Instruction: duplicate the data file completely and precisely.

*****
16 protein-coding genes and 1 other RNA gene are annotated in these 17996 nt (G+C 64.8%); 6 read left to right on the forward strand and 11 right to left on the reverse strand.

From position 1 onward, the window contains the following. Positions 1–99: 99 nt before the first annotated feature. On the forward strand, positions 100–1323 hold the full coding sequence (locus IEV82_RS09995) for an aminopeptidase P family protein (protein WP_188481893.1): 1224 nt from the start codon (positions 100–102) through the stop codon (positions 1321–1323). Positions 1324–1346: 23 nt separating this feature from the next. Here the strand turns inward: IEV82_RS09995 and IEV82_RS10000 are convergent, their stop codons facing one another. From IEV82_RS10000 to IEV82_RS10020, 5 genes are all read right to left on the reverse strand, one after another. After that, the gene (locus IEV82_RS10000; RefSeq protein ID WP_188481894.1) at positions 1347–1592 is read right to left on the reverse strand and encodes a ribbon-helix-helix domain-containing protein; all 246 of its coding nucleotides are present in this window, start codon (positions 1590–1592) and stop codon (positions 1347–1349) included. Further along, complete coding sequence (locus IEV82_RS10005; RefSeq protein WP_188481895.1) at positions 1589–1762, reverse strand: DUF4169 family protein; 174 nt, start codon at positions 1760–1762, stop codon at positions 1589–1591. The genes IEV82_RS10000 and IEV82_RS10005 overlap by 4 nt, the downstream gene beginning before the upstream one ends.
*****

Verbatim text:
16 protein-coding genes and 1 other RNA gene are annotated in these 17996 nt (G+C 64.8%); 6 read left to right on the forward strand and 11 right to left on the reverse strand.

From position 1 onward, the window contains the following. Positions 1–99: 99 nt before the first annotated feature. On the forward strand, positions 100–1323 hold the full coding sequence (locus IEV82_RS09995) for an aminopeptidase P family protein (protein WP_188481893.1): 1224 nt from the start codon (positions 100–102) through the stop codon (positions 1321–1323). Positions 1324–1346: 23 nt separating this feature from the next. Here the strand turns inward: IEV82_RS09995 and IEV82_RS10000 are convergent, their stop codons facing one another. From IEV82_RS10000 to IEV82_RS10020, 5 genes are all read right to left on the reverse strand, one after another. After that, the gene (locus IEV82_RS10000; RefSeq protein ID WP_188481894.1) at positions 1347–1592 is read right to left on the reverse strand and encodes a ribbon-helix-helix domain-containing protein; all 246 of its coding nucleotides are present in this window, start codon (positions 1590–1592) and stop codon (positions 1347–1349) included. Further along, complete coding sequence (locus IEV82_RS10005; RefSeq protein WP_188481895.1) at positions 1589–1762, reverse strand: DUF4169 family protein; 174 nt, start codon at positions 1760–1762, stop codon at positions 1589–1591. The genes IEV82_RS10000 and IEV82_RS10005 overlap by 4 nt, the downstream gene beginning before the upstream one ends.